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Could you tell me if there is any difference in meaning between the following sentences?

I have waited for you for two hours. I'm leaving.

I have been waiting for you for two hours. I'm leaving.

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There is a slight distinction.

"I have been waiting" -> Means that the speaker has continuously been waiting on you since two hours ago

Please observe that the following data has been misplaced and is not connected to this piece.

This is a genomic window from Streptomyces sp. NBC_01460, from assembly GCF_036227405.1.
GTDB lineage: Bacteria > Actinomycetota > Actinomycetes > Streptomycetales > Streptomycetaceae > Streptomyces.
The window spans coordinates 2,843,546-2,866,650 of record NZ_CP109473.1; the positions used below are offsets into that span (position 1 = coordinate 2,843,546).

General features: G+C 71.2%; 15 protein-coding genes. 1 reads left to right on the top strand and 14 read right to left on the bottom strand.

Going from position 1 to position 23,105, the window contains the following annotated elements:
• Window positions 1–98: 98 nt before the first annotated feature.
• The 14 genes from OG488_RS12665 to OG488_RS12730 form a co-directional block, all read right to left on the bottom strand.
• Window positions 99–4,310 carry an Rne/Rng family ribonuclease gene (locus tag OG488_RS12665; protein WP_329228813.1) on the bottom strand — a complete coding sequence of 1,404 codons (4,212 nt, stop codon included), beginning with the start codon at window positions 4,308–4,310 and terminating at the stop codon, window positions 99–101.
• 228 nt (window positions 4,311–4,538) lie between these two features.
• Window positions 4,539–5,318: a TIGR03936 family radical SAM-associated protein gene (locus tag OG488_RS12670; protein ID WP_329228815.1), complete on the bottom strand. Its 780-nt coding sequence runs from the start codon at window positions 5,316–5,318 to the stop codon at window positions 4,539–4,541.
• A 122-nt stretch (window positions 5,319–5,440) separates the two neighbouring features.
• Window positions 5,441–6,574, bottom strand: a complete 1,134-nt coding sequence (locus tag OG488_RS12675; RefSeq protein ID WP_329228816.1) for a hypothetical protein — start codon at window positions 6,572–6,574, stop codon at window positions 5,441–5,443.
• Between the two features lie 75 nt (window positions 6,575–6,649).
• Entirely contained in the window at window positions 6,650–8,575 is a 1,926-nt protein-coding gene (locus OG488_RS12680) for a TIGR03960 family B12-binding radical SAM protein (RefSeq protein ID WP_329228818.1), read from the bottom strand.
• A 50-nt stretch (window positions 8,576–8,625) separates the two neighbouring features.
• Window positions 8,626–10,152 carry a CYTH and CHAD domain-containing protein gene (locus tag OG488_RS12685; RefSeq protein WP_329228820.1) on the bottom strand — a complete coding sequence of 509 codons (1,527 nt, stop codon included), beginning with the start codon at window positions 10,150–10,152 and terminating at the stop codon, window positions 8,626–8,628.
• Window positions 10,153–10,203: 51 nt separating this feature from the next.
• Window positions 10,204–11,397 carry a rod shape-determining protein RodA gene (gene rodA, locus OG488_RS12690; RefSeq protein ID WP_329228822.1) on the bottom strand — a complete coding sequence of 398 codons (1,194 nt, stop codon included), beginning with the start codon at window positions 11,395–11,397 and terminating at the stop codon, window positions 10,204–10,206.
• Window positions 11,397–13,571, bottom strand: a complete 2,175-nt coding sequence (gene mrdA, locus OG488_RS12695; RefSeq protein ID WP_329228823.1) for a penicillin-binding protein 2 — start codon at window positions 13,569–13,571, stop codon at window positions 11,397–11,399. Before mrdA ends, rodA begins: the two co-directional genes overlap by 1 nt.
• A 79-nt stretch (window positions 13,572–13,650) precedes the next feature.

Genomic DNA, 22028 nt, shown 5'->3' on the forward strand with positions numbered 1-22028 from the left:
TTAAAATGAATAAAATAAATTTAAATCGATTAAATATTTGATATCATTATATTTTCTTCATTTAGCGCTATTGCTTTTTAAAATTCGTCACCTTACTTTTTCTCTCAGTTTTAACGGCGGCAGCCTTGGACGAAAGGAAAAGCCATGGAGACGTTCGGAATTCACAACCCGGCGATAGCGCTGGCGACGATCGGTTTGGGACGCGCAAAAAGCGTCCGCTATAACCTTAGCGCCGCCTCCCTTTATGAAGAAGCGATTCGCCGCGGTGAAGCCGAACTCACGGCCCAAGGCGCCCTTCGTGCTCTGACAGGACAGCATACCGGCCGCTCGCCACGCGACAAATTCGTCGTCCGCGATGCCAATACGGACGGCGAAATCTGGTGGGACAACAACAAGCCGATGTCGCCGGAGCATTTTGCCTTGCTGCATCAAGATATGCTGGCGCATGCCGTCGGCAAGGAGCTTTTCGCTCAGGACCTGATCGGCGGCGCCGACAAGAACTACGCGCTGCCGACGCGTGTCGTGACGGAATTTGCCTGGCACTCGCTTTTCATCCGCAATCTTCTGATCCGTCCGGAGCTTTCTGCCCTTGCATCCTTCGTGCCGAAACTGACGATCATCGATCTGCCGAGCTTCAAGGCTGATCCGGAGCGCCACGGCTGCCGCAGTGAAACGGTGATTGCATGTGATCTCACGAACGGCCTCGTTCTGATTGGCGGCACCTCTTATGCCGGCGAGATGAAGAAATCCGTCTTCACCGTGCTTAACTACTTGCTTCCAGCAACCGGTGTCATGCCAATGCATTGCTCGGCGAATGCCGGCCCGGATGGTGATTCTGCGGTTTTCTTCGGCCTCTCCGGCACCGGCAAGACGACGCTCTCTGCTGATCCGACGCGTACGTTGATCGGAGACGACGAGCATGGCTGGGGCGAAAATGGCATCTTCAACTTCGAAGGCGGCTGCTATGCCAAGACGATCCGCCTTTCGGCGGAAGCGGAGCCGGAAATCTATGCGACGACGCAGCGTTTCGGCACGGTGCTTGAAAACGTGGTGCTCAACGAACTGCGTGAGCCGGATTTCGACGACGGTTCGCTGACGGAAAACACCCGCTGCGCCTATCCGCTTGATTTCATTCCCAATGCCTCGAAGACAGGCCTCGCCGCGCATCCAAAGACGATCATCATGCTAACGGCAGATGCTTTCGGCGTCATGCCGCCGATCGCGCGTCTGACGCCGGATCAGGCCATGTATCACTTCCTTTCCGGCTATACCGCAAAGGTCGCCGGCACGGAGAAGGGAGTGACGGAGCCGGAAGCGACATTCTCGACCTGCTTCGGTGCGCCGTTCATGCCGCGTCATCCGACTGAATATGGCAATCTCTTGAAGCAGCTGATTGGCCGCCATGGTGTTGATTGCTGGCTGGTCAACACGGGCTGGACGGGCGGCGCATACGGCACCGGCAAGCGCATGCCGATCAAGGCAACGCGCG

"I have waited" -> Means that the speaker at some point in the past waited on you for two hours

Here, "I have been waiting" is most appropriate, as presumably, they have been waiting continuously for two hours before the present.

Despite this, native speakers would say either one in this case.

As an unrelated note, "on you" is more idiomatic than "for you".

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  • "waiting on you" isn't idiomatic in this context in BrE. – Old Brixtonian Feb 9 at 9:51

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